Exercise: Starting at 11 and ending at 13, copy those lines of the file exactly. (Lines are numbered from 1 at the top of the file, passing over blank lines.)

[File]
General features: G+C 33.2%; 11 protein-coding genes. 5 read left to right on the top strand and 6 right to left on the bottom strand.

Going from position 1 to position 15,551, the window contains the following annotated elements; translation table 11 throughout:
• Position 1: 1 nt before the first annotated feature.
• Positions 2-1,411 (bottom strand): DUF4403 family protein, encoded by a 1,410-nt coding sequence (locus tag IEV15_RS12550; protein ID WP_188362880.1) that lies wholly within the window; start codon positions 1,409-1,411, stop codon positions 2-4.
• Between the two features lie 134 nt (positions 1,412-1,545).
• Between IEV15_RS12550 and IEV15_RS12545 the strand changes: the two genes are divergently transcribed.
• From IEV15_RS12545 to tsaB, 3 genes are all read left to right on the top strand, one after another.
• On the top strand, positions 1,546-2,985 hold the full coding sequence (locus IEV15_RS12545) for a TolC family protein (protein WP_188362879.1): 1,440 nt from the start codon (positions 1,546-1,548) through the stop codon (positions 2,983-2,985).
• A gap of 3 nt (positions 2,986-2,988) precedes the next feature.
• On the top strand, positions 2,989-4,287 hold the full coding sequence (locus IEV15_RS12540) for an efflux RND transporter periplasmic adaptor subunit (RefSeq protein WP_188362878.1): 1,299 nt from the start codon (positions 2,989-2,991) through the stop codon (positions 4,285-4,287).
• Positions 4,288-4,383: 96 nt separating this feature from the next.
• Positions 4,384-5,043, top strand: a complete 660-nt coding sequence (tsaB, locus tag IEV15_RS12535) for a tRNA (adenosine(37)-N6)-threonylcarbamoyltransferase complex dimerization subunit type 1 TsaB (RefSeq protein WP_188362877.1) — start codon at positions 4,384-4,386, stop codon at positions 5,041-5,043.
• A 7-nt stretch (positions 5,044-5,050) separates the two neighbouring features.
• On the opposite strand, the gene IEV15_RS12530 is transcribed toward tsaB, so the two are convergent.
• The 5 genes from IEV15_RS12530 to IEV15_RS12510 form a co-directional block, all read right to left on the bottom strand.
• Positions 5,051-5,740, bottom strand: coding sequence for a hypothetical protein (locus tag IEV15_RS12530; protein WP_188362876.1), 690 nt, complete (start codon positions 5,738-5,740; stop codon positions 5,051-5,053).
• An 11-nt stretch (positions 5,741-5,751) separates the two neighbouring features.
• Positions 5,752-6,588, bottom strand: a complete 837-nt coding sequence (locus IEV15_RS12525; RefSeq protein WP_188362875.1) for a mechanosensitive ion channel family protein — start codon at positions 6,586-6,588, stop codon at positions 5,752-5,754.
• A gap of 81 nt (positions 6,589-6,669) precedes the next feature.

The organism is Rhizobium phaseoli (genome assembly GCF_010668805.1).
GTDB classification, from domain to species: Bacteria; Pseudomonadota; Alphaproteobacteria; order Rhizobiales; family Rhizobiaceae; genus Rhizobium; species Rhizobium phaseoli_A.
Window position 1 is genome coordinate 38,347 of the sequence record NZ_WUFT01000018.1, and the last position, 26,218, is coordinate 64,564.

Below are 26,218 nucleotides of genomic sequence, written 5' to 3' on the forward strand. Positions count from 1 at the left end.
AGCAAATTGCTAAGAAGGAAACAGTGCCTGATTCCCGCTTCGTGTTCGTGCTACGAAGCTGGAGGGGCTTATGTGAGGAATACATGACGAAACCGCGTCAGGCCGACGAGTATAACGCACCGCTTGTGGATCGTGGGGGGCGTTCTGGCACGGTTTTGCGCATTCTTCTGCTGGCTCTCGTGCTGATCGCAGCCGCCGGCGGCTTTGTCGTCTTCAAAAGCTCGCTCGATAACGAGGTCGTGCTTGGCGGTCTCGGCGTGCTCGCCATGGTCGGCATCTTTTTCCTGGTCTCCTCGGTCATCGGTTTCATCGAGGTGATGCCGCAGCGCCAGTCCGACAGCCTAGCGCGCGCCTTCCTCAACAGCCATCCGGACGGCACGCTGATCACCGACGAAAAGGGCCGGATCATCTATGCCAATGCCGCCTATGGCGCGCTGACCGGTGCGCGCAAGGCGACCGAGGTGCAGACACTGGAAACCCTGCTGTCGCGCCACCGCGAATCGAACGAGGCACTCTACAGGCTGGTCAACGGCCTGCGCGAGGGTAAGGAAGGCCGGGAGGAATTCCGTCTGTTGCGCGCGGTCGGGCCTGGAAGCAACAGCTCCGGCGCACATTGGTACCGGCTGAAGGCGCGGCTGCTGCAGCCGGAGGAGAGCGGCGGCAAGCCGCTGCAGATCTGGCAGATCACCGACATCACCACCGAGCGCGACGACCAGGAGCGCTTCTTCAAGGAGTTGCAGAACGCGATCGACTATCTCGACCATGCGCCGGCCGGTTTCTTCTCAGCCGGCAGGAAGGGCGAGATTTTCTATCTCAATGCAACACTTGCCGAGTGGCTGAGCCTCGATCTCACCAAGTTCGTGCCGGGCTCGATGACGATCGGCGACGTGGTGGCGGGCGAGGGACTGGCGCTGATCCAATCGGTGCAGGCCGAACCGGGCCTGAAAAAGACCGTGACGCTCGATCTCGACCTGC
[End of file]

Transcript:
• Positions 4,288-4,383: 96 nt separating this feature from the next.
• Positions 4,384-5,043, top strand: a complete 660-nt coding sequence (tsaB, locus tag IEV15_RS12535) for a tRNA (adenosine(37)-N6)-threonylcarbamoyltransferase complex dimerization subunit type 1 TsaB (RefSeq protein WP_188362877.1) — start codon at positions 4,384-4,386, stop codon at positions 5,041-5,043.
• A 7-nt stretch (positions 5,044-5,050) separates the two neighbouring features.